by Alex Smith
Internet fraud takes a variety of forms — phishing emails, pharming, money transfer, work-at-home schemes — the list is ever-changing and lengthens all the time. No matter how it is done, the end result is that fraudsters get information about consumers that they should not have access to — usually their debit or credit card details.
Online fraud has been a huge concern for consumers since the first dot com stores set up shop and it is a worry for e-commerce sites too. In 2011 a survey by CyberSource showed that 59% of online merchants felt online fraud to be their biggest business threat, ranking it above systems failure, viruses and theft of customer data.
Statistics just out from the UK Cards Association show that the amount of online fraud is actually decreasing, with a 15% drop in card-not-present crime and a 22% fall in online banking fraud. On the face of it, it seems that this is great news for consumers, suggesting safer purchasing and money management on the internet, and thusly great news for e-commerce retailers too.
However this isn’t quite the case, as the research also revealed that there’s more attempted phishing fraud going on than ever before — it’s just that consumers are learning to be more careful so less attempts are successful.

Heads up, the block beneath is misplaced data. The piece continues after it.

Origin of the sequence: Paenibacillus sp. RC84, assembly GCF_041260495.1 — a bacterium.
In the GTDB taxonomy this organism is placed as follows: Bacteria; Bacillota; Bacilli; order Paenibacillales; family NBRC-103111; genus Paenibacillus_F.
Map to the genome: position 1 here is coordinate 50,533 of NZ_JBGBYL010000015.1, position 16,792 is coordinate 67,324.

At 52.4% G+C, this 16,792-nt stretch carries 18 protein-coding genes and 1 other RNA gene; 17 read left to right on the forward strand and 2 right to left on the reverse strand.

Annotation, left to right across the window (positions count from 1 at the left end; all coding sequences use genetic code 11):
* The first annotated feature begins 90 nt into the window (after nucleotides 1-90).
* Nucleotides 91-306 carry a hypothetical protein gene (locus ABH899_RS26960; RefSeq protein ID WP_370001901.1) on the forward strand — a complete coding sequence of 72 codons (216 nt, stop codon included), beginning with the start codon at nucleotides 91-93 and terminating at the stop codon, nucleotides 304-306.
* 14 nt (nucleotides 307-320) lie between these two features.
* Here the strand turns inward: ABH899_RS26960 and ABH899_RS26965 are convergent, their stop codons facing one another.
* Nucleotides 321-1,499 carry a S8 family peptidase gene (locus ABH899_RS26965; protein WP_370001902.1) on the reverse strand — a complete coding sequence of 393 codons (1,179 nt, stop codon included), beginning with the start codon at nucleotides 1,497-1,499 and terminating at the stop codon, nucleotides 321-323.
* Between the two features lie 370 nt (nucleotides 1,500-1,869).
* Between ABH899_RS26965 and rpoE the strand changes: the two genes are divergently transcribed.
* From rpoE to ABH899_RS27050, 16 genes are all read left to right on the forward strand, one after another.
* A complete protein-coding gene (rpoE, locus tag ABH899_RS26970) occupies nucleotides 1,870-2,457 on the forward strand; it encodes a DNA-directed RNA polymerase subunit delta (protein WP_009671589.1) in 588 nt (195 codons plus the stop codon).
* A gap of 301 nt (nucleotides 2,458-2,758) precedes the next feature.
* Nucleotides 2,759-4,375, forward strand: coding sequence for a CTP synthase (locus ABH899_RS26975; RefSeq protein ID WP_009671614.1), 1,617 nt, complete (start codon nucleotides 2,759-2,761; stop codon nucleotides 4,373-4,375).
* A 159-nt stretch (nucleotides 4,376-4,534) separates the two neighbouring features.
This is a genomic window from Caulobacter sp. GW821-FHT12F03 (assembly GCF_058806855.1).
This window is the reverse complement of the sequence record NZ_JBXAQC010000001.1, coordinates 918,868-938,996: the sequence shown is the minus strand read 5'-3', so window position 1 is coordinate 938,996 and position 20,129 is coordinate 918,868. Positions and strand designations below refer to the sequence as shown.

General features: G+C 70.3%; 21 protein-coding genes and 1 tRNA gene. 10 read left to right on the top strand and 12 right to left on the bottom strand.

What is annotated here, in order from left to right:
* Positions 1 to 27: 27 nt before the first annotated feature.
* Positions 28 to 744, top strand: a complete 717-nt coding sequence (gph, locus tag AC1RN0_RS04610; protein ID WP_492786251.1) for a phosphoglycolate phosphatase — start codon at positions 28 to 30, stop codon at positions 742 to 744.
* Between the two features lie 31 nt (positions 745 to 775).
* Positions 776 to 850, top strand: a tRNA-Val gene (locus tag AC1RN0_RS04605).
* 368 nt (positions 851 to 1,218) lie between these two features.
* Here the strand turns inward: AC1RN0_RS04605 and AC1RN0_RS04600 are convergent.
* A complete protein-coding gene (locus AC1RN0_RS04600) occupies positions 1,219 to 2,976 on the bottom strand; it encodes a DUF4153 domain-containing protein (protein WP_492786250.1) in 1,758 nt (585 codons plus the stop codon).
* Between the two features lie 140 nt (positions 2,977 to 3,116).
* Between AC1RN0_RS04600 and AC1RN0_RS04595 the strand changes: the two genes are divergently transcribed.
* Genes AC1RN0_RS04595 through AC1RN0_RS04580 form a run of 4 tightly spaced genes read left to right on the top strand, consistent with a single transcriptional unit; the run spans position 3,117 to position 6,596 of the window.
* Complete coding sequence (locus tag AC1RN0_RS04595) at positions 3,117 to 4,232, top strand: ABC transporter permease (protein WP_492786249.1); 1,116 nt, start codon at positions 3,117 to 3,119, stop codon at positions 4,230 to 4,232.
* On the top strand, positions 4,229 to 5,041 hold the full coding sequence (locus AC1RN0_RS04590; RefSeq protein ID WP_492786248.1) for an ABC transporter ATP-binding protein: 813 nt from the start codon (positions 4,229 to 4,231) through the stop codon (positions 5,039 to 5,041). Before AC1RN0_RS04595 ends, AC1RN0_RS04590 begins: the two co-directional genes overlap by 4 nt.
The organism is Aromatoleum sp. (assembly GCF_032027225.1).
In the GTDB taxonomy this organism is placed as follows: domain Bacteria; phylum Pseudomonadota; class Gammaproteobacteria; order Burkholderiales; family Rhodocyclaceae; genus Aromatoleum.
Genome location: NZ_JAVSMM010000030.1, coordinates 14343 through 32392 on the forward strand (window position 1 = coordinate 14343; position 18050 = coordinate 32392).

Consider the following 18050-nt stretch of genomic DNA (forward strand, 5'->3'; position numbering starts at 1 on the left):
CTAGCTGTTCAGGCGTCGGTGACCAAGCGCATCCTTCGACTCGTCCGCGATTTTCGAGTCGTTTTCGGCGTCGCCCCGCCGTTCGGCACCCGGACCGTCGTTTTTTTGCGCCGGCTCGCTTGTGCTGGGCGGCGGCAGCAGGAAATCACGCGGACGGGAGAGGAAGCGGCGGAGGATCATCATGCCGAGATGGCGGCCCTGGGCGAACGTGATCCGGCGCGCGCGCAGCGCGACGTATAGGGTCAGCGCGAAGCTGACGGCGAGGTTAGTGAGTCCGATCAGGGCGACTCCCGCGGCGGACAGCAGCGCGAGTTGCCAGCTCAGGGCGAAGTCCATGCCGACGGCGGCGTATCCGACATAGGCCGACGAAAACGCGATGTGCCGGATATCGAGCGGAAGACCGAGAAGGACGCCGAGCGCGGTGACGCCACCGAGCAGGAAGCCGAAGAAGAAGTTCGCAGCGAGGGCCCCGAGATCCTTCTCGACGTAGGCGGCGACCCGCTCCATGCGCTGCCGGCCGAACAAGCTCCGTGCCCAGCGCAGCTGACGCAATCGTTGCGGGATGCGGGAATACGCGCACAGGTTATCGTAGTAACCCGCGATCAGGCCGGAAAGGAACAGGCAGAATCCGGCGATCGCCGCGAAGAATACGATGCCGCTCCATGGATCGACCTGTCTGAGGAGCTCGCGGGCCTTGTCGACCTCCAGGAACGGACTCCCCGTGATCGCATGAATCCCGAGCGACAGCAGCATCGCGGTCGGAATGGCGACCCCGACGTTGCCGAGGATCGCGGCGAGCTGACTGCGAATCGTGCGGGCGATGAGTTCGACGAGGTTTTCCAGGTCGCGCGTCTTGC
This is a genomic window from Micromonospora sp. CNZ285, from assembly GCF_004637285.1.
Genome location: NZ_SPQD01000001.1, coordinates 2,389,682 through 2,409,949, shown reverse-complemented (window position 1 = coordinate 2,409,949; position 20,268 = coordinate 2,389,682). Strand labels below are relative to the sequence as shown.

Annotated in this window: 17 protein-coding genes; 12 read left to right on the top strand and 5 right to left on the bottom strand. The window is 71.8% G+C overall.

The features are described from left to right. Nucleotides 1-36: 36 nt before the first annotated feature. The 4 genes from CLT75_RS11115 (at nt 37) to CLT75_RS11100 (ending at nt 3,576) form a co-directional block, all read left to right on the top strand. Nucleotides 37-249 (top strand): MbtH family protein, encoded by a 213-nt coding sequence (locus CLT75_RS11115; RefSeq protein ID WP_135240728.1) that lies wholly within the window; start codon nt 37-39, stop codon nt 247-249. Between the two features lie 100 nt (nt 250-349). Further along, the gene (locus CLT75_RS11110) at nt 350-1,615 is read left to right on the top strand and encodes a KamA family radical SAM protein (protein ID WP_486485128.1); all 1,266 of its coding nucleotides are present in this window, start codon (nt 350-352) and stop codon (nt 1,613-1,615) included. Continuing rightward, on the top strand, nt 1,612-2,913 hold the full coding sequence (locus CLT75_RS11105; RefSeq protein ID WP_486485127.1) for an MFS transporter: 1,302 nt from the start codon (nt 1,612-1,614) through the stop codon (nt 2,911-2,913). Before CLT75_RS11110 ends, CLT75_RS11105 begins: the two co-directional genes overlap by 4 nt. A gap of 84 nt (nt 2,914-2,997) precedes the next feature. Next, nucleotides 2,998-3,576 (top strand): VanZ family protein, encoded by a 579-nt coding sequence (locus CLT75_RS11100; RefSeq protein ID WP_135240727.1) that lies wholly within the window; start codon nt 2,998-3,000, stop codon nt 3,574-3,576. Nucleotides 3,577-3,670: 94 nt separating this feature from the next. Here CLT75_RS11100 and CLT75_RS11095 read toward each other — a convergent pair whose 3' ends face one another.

As well as weeding out the fraudsters, it is likely that this caution will cause falling conversion rates on perfectly legitimate websites that do not display enough security information and fail to inspire confidence in the consumer. Retail sites can invest in an extended SSL certificate that highlights the green https bar at checkout and use reputable names for these security certificates but it is going to take more than that to restore the trust of wary consumers.
The e-commerce world needs to send a strong message of reassurance to consumers in order to offset the ongoing impact of customer caution. The introduction of 3D Secure has been the biggest development in this area of recent years but it is far from perfect. The launch of 3D Secure was poorly publicised and in many cases poorly implemented by websites, with many consumers being presented with mid-way through the checkout with a non co-branded page that they had not seen before.
There have been improvements in this area with more websites explaining about 3D Secure and consumers naturally becoming more used to entering an extra password. However there will always be some potential purchasers who are lost thanks to this extra step in the checkout process. There must be a better solution that can accommodate security necessities with the design needs of e-commerce sites.
The future shall surely see more investment in consumer-friendly security technology and website checks to ensure that credit card details are kept unfailingly safe.
What is your predictions for the next big development in internet security and anti-fraud? Perhaps a whole new internet currency like Bitcoin or special online coupons is the answer or maybe the development of real-time advanced intelligence checks to corroborate the identity of the purchaser. Comments welcomed!